Based on this letter, the lessons learned from the subdivision elections held in 2018, and the amount of staff time needed for subdivision elections, some reform to the subdivision process is clearly needed. However, it is clear based on the number of subdivision applications that have been received, that in order to allow communities to have self-determination, a subdivision process is still needed.

I THEREFORE MOVE that the Department of Neighborhood Empowerment be

• Hold subdivision elections no more frequently than once every four years.

• Hold the next subdivision elections in 2022 or later, to give time for the new subdivided Neighborhood Councils to become established and provide the department time to draft and adopt these regulations and other ordinance changes spelled out in Council File 12- 1681-S1.

• Hold no more than three subdivision elections per subdivision election cycle. If more
than three petitions are submitted, the three fully completed petitions with the largest number of residents, based on the latest data available from the American Community Survey of the US Census or related government data set if the American Community Survey is no longer available, shall be accepted.

• Not accept subdivision applications that include boundaries within a Neighborhood Council that has already had a subdivision election, whether successful or unsuccessful, until the third subdivision cycle after any previous subdivision election.

• Not accept subdivision applications that encompass less than 10,000 residents, based on the latest data available from the American Community Survey of the US Census.

• Not accept subdivision applications that encompass more than 50% of the residents of the existing Neighborhood Council (or 50% of the Neighborhood Council which is losing the most residents to the proposed subdivision if more than one Neighborhood Council is being proposed for subdivision), based on the latest data available from the American Community Survey of the US Census.

• Require subdivision petitions to contain at least 500 signatures from stakeholders of the proposed Neighborhood Council boundaries and that no more than 10% of signatures gathered can come from any one building or address.

• Require subdivision formation committees that have submitted a subdivision application to sit down with board representatives from the Neighborhood Council they seek to subdivide in at least one mediation session moderated by the Department. The mediation should include invitations to any Council Offices with overlapping boundaries and the Neighborhood Commissioner for the area. The mediation should endeavor to determine if the existing Neighborhood Council and the Formation Committee can agree to bylaws changes at the existing Neighborhood Council that satisfy enough of the Formation Committee’s concerns in order for the subdivision application to be rescinded. If a mediated agreement cannot be achieved, the application could move towards a public hearing and review by the Board of Neighborhood Commissioners as stipulated in the ordinance.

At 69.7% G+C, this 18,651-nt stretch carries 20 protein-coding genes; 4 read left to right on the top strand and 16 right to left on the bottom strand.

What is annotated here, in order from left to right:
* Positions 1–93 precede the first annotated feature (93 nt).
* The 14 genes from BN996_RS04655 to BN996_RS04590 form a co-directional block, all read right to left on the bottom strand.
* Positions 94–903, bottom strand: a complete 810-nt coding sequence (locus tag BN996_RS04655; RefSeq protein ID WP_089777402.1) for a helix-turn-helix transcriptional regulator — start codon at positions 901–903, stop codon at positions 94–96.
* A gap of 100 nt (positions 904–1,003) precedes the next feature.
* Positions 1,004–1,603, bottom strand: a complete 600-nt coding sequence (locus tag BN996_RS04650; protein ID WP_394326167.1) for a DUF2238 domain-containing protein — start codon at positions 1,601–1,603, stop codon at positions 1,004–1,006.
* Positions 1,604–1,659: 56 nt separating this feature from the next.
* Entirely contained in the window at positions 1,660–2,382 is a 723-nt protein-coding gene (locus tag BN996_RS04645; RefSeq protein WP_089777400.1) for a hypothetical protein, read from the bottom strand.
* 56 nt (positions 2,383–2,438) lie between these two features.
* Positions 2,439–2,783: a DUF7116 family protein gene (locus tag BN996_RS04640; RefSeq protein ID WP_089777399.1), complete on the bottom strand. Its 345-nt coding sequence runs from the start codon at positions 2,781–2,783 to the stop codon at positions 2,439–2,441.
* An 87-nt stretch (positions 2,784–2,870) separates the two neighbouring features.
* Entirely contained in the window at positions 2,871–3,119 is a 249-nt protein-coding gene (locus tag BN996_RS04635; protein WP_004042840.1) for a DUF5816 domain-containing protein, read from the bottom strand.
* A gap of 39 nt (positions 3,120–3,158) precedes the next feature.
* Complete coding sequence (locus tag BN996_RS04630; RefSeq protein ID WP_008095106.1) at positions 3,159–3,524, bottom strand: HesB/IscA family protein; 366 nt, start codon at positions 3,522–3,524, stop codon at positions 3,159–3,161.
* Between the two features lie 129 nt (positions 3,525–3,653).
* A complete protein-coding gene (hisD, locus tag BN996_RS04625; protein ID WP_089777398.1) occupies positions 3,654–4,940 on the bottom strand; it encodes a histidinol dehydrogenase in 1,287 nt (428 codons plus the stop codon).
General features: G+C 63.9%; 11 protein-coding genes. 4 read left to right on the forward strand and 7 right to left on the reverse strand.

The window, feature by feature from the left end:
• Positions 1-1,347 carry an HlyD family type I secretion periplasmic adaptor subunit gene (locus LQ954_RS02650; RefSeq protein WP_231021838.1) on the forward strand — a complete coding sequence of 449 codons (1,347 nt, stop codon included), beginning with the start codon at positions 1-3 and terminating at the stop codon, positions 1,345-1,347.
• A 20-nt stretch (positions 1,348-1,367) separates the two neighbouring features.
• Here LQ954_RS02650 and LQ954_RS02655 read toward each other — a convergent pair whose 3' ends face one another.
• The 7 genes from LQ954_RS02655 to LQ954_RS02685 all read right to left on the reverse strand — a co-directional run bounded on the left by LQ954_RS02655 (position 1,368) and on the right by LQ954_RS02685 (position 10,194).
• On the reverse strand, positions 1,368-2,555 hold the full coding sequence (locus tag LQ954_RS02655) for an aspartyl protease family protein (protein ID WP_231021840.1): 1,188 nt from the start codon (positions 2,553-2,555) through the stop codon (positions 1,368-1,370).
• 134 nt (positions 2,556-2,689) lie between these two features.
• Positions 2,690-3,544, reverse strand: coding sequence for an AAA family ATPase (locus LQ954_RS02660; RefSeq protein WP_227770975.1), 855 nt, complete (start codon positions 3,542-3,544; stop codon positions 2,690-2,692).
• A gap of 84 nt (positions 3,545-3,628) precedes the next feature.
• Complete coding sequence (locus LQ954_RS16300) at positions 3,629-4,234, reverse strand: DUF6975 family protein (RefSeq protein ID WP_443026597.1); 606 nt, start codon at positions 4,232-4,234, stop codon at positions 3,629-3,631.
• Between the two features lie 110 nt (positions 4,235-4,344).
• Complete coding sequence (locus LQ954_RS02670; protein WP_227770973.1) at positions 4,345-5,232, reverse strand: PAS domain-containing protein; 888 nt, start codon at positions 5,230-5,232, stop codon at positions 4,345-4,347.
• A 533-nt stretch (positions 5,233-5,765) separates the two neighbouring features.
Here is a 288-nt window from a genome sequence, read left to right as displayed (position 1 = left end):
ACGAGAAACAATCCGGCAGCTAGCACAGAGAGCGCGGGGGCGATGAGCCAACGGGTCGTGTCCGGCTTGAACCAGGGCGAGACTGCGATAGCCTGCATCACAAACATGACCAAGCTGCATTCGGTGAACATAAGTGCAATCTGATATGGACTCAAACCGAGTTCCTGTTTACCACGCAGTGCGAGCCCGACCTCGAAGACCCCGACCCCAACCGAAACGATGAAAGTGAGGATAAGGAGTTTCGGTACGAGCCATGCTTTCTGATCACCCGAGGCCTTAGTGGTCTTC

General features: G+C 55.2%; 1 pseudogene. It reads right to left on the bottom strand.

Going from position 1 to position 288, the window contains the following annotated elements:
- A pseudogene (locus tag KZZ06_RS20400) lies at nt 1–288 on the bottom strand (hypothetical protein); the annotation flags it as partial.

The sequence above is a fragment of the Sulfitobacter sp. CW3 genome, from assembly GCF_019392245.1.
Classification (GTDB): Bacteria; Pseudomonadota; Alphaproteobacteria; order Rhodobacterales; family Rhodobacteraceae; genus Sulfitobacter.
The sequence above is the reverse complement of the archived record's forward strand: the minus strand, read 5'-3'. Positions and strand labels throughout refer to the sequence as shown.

• Publish a subdivision policy encapsulating these and any other relevant requirements.

Image of David Freaking Ryu is ©2018 MichaelKohlhaas.Org and is more or less somehow kinda sorta related to this David Ryu right here.

  1. H/T Laura Velkei.
  2. I’m sorry I haven’t had a chance to write about this crapfest of a committee meeting, and right now it’s not looking like I’ll have time. In short, all four of the CMs present spoke for a really long time about why they all hated online voting and then, in the end, they all voted for it except for Mitch Englander, who seems to have dyed his hair and thus looked even more thuggish than usual, but maybe it was just the light. The public comment was dire, with the highlight being North Westwood NC self-proclaimed God-King Michael Skiles explaining how “his generation” doesn’t even know how to use a pencil and has panic attacks when they see stamped envelopes so it wasn’t fair to make them vote using paper instead of their phones. Usually when people speak of their generation they’re talking about an age thing. Michael Skiles was talking about an economic class thing and he didn’t even seem to notice. I did attend, and I did record the whole meeting, and you can watch it here on YouTube or here on Archive.Org as your pleasure tends. In an interesting but inscrutable aside, one of the weensy minions in Michael Skiles’s trailing cloud of sycophantic on-hangers told me I was “sad” for taking pictures of the God-King. I guess I must be!
  3. It lasted about four months. Maybe that’s longer than average. Don’t know.
  4. Those who profess to favor freedom and yet depreciate agitation, are people who want crops without ploughing the ground; they want rain without thunder and lightning; they want the ocean without the roar of its many waters. The struggle may be a moral one, or it may be a physical one, or it may be both. But it must be a struggle. Power concedes nothing without a demand. It never did and it never will.
  5. And motions usually pass seamlessly into ordinances in Los Angeles, of course. But you know, I have a feeling this one’s going to be a hotter potato than they realize. There are plenty of reasons for people from all over the City to hate this, and it’s possible, just possible, that the outcry will suffice to kill it. In fact, I will extend my … whatever that cliche about vulnerability is … and make a prediction. It’s going down in flames or will be amended beyond recognition. Let’s watch and see!